Unrivalled precision correlates % prog motility and conception rates

Dynescan Semen Motility Report

High-fertility bulls have spermatozoa with good flagella structure and function

At the EU AI Vet in the UK in October 2022, Dr Maria Belen Rabaglino from the University College Dublin presented a fascinating talk titled ‘Identification of Biomarkers of Bovine Sperm Function and Embryo Development using an Omics Approach’.  She assessed the genes of both high and low-fertility bulls from the Irish population and discovered that genes associated with good flagella structure and function were prevalent in the high-fertility bulls. During question time, a member of the audience enquired as to whether any difference in motility had been observed using laboratory-based Computer Aided Semen Analysers, and, unfortunately, no correlation had been observed.

Ciara O’Meara from the National Cattle Breeding Centre was keen to try the Dynescan Semen Analyser to explore whether it could reveal new insights.  Measurements were taken using 3 batches of conventional bull semen from each of six bulls spanning the range of low to high fertility in the Irish population.  Conception rates were collected at a national level over approximately 20 independent batches for each bull corresponding to thousands of inseminations across a range of farms across Ireland under a wide range of conditions.

Figure 1: Aerobic progressive motility measured with a Dynescan Semen Analyser plotted against the in-field conception rates for 6 bulls used in national population in Ireland. Sample number < 3 for some batches where the swimming speed indicated the sample was no longer in aerobic conditions.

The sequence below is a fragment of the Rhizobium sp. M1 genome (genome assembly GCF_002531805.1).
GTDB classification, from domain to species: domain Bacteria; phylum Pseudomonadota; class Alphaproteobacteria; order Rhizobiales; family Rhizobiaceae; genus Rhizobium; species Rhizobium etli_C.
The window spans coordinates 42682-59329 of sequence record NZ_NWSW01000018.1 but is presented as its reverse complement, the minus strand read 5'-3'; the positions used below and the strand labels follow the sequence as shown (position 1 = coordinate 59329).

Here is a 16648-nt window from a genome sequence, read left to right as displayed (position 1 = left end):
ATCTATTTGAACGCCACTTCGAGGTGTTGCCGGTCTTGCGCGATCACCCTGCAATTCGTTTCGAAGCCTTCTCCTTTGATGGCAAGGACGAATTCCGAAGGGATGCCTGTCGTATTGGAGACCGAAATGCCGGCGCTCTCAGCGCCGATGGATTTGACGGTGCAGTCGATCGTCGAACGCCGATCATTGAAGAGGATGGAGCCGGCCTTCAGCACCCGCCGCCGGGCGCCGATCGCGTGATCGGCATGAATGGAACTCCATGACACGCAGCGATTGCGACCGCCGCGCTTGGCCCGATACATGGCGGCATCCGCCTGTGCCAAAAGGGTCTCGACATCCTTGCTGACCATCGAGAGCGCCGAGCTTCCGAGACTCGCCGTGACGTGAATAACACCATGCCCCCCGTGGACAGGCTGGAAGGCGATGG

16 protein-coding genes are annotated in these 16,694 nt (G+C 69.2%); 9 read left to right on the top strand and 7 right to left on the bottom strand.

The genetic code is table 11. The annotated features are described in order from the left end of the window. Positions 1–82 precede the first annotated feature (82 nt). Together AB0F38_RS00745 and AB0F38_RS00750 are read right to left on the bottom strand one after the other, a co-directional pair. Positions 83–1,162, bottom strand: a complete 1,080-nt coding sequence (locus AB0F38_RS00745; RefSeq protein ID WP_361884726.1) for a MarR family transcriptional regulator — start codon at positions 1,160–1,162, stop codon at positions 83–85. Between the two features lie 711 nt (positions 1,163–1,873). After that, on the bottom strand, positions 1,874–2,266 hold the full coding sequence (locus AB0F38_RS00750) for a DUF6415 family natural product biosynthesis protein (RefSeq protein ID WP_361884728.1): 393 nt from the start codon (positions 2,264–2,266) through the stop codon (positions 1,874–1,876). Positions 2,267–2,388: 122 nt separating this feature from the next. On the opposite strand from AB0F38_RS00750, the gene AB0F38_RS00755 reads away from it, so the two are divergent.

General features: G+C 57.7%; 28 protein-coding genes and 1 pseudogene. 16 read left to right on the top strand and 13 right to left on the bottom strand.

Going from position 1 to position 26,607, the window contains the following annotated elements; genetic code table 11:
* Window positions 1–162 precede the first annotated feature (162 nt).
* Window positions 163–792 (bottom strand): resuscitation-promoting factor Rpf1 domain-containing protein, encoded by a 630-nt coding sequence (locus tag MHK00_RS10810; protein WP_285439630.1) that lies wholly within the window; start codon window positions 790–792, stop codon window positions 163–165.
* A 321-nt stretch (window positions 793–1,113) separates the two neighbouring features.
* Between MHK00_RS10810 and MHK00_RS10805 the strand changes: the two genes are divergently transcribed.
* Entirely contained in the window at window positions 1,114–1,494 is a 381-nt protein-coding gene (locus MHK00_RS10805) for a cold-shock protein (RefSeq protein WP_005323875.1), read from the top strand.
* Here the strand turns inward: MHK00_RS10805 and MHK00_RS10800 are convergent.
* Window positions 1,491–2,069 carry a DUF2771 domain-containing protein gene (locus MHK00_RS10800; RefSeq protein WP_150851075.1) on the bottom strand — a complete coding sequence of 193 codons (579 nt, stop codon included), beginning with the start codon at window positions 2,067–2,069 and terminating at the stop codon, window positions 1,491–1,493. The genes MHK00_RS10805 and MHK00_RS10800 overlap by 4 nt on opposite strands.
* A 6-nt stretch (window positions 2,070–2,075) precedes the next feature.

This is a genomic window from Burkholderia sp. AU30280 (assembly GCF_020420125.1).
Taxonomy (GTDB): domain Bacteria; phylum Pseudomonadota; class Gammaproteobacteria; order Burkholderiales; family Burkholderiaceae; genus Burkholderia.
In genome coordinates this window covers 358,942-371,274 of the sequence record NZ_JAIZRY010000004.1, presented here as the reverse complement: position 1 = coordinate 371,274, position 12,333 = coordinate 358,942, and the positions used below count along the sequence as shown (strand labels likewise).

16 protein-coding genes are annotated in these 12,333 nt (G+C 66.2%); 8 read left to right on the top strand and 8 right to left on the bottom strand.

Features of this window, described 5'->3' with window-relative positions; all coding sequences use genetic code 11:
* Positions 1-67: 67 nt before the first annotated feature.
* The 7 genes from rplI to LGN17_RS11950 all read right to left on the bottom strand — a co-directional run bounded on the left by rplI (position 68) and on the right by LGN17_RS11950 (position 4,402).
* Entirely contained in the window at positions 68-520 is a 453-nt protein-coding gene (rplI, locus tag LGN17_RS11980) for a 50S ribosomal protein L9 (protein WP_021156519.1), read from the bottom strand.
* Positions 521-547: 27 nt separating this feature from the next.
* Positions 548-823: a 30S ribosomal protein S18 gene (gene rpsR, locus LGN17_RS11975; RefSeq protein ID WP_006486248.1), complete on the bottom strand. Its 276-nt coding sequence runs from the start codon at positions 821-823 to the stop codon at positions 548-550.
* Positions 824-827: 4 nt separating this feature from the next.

Measurements with the Dynescan Semen Analyser confirm there is a correlation between the % progressive motility measured at early times when the spermatozoa were swimming in an oxygen-rich (aerobic) environment and the in-field conception rates, as shown in Figure 1, with a gentle gradient of 0.64 (presuming linear dependence, R2=0.99) between the % progressive motility and resulting conception rate and a total range of less than 20% progressive motility between the low and high fertility bulls.  Error bars show the standard deviation between independent batches for the same bull.   In the literature, repeated CASA measurements have been shown to have a standard deviation error of around 10%, and therefore, it is not surprising that CASA measurements could not reveal this correlation.  The Dynescan Semen Analyser provides measurements over a volume of sample that is 10x that of a CASA instrument for 60x longer than a CASA (each video 30s long).  Furthermore, no dilution is required, thus removing errors due to incompatibility between the extender and the diluent. This offers much greater precision when performing measurements of the % progressive motility so that it is mainly batch-to-batch variation which dominates the data.   In the future, we will look to correlate individual batch data with in the field fertility data at a grand scale.